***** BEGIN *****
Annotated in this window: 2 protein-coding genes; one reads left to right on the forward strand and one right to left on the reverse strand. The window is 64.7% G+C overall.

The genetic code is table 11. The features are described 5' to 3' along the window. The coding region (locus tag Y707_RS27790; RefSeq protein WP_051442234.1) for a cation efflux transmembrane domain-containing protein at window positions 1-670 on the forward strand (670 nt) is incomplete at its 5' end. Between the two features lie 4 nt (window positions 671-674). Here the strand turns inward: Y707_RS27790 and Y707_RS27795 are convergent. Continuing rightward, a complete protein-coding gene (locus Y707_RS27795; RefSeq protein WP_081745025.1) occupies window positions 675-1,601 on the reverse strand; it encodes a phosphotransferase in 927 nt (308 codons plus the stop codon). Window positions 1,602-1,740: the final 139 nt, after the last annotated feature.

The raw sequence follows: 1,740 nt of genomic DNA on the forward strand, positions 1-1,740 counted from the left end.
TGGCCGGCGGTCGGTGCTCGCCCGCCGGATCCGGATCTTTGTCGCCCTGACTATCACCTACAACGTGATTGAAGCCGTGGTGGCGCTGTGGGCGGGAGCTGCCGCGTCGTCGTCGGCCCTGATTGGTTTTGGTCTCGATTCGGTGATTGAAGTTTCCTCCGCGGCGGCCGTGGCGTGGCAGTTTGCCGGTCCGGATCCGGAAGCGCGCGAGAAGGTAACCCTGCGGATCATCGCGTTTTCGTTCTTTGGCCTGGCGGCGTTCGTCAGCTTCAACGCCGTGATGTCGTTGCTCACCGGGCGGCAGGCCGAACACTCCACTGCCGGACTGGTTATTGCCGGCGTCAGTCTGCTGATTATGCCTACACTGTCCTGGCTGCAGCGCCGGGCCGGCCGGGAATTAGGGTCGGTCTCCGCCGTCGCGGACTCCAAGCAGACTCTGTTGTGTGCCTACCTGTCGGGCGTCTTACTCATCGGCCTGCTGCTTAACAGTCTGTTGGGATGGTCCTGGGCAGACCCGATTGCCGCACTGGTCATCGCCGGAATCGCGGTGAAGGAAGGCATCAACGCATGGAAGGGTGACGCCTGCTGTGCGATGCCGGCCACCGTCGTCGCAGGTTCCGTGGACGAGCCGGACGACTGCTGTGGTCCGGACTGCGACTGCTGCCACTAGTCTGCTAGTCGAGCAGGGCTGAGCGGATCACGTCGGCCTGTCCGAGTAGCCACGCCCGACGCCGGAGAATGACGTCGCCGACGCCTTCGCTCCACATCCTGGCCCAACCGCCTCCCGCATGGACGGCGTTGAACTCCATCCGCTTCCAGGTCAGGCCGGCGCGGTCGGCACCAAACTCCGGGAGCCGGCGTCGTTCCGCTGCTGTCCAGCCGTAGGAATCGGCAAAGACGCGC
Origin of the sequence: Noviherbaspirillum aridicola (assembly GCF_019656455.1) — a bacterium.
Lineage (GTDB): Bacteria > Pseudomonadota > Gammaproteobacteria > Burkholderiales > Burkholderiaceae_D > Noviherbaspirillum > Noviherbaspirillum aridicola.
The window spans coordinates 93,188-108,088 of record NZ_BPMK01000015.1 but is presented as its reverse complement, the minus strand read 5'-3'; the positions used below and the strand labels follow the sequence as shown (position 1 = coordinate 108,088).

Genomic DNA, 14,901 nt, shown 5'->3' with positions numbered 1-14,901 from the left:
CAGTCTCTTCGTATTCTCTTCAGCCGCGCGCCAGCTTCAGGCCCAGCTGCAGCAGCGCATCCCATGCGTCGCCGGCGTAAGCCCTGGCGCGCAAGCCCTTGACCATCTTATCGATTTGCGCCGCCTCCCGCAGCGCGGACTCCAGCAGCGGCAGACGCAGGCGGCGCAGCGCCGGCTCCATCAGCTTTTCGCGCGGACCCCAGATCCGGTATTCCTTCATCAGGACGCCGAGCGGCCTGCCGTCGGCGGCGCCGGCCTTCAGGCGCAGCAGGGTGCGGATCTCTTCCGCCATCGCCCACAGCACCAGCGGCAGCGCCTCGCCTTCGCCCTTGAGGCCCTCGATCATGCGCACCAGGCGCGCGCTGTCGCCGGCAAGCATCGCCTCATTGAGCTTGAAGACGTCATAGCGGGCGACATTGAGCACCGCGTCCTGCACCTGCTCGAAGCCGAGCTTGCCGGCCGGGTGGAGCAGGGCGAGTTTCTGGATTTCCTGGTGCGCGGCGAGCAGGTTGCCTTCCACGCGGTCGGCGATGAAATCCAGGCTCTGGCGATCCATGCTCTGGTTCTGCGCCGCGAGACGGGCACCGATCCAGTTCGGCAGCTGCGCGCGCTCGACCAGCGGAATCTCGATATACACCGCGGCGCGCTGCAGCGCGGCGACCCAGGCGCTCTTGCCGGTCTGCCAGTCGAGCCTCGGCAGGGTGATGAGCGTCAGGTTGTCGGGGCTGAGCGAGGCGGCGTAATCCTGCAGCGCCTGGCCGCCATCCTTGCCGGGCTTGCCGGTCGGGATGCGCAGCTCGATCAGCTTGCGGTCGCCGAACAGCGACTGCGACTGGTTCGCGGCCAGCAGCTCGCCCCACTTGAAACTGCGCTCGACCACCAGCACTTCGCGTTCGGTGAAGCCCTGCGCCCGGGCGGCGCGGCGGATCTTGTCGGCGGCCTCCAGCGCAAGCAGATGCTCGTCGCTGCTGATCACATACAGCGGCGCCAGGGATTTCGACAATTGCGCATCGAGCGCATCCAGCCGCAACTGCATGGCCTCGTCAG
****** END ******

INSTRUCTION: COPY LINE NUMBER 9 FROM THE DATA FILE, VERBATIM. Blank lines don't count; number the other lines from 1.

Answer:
CAGTCTCTTCGTATTCTCTTCAGCCGCGCGCCAGCTTCAGGCCCAGCTGCAGCAGCGCATCCCATGCGTCGCCGGCGTAAGCCCTGGCGCGCAAGCCCTTGACCATCTTATCGATTTGCGCCGCCTCCCGCAGCGCGGACTCCAGCAGCGGCAGACGCAGGCGGCGCAGCGCCGGCTCCATCAGCTTTTCGCGCGGACCCCAGATCCGGTATTCCTTCATCAGGACGCCGAGCGGCCTGCCGTCGGCGGCGCCGGCCTTCAGGCGCAGCAGGGTGCGGATCTCTTCCGCCATCGCCCACAGCACCAGCGGCAGCGCCTCGCCTTCGCCCTTGAGGCCCTCGATCATGCGCACCAGGCGCGCGCTGTCGCCGGCAAGCATCGCCTCATTGAGCTTGAAGACGTCATAGCGGGCGACATTGAGCACCGCGTCCTGCACCTGCTCGAAGCCGAGCTTGCCGGCCGGGTGGAGCAGGGCGAGTTTCTGGATTTCCTGGTGCGCGGCGAGCAGGTTGCCTTCCACGCGGTCGGCGATGAAATCCAGGCTCTGGCGATCCATGCTCTGGTTCTGCGCCGCGAGACGGGCACCGATCCAGTTCGGCAGCTGCGCGCGCTCGACCAGCGGAATCTCGATATACACCGCGGCGCGCTGCAGCGCGGCGACCCAGGCGCTCTTGCCGGTCTGCCAGTCGAGCCTCGGCAGGGTGATGAGCGTCAGGTTGTCGGGGCTGAGCGAGGCGGCGTAATCCTGCAGCGCCTGGCCGCCATCCTTGCCGGGCTTGCCGGTCGGGATGCGCAGCTCGATCAGCTTGCGGTCGCCGAACAGCGACTGCGACTGGTTCGCGGCCAGCAGCTCGCCCCACTTGAAACTGCGCTCGACCACCAGCACTTCGCGTTCGGTGAAGCCCTGCGCCCGGGCGGCGCGGCGGATCTTGTCGGCGGCCTCCAGCGCAAGCAGATGCTCGTCGCTGCTGATCACATACAGCGGCGCCAGGGATTTCGACAATTGCGCATCGAGCGCATCCAGCCGCAACTGCATGGCCTCGTCAG